Today's soapmaker has access to clean and consistent lye from soapmaking supply companies or chemical companies. Today's lye is consistently the same strength, so we don't need to test the strength with an egg and a jar. Soapmakers today also use special lye calculators so we know the exact amount of lye to use to make a perfect bar of soap. This makes it so there is no left over lye, and not too much excess oils to go rancid. Today's handmade soap cleans gently and is moisturizing to the skin. Another benefit that today's soapmaker has is access to many different types of oils. A single oil soap like our great grandmother's used to make was not as good as a soap we can make today with a blend of animal and vegetable oils. Each oil in a soap recipe adds a different characteristic or quality to the finished bar. So most of todays tallow soaps are actually a blend of animal and vegetable oils, making it a well balanced and gentle soap.
The other reason why tallow soaps are given the reputation of being harsh is because many of today's commercial soaps are made using tallow. While tallow is actually a good thing in soap, these commercial soaps also contain harsh chemicals and detergents. Plus, the glycerin that forms in the soap is usually removed from these bars. It is the lack of glycerin and the harsh chemicals and detergents that make commercial soaps harsh, not the tallow. For more information on this, see my FAQ section.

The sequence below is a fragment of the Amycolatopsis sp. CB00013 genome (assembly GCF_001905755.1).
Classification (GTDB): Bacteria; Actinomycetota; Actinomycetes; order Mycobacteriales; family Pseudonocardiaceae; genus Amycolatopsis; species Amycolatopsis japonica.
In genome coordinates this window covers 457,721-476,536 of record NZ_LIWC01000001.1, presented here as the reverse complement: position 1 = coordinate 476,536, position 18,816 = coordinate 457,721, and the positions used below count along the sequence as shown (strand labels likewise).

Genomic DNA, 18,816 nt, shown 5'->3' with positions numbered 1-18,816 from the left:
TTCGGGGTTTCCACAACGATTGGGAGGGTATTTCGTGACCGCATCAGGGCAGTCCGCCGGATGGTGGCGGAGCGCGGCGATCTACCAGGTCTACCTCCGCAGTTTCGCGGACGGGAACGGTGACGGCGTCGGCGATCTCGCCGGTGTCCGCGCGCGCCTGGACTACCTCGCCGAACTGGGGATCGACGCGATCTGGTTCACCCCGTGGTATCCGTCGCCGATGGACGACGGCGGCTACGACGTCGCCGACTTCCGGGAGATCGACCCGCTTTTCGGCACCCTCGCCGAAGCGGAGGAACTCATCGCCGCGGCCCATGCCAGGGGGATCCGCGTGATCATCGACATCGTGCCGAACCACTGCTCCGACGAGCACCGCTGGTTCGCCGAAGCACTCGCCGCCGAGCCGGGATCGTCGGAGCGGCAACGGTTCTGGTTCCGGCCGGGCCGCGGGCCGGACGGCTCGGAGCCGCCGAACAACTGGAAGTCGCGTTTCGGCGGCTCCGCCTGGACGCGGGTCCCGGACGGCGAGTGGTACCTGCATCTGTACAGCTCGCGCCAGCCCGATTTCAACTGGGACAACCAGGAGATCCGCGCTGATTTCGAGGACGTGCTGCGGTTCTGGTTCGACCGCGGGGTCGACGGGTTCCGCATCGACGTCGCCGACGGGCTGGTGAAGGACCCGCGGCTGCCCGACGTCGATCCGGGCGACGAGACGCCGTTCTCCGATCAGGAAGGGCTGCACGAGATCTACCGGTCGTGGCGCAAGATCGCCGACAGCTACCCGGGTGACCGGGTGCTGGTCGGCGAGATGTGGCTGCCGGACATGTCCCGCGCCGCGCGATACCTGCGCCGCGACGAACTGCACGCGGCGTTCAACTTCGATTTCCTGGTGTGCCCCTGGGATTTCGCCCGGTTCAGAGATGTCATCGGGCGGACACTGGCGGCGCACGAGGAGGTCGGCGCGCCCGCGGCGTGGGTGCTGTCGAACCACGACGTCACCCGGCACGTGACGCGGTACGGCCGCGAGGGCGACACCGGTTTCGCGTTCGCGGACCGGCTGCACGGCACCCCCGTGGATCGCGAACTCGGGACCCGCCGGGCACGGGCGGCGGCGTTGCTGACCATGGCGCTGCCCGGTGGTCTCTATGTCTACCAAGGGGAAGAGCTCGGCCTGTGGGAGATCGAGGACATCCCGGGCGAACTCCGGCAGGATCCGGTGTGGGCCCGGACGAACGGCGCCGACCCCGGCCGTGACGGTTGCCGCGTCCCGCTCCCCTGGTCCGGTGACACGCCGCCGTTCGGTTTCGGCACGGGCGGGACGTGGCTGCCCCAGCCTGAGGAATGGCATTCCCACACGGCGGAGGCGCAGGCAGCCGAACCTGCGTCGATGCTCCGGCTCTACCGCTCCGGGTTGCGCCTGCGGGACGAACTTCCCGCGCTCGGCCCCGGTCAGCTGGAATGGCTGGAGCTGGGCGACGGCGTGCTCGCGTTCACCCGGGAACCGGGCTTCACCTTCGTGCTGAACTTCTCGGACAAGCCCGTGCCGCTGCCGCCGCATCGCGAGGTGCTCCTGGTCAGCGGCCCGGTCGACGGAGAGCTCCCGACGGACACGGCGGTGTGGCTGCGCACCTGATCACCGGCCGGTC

Tallow and Lard (pig tallow) make the best well balanced soap. It makes a hard white soap that is gentle and conditioning with a rich creamy lather. The closest oil to tallow in soap is Palm oil. Palm oil makes a good soap that is hard and has a good texture. But it just doesn't compare in creaminess and conditioning. I also know that an animal/vegetable blend is better than an all-vegetable blend in soap because I have tried all-vegetable soaps and tallow soaps side by side. My skin prefers a bar made with a blend of animal oils and vegetable oils. Try them for yourself and see how your skin feels.
Using tallow in soap is an environmentally friendly choice. I eat meat, my family eats meat, and most of our country eats meat. Using tallow in soap puts to good use a by product of the meat industry. So that the whole animal is used. It is cheaper than all vegetable alternatives, so I can charge less for my soaps than other soapmakers.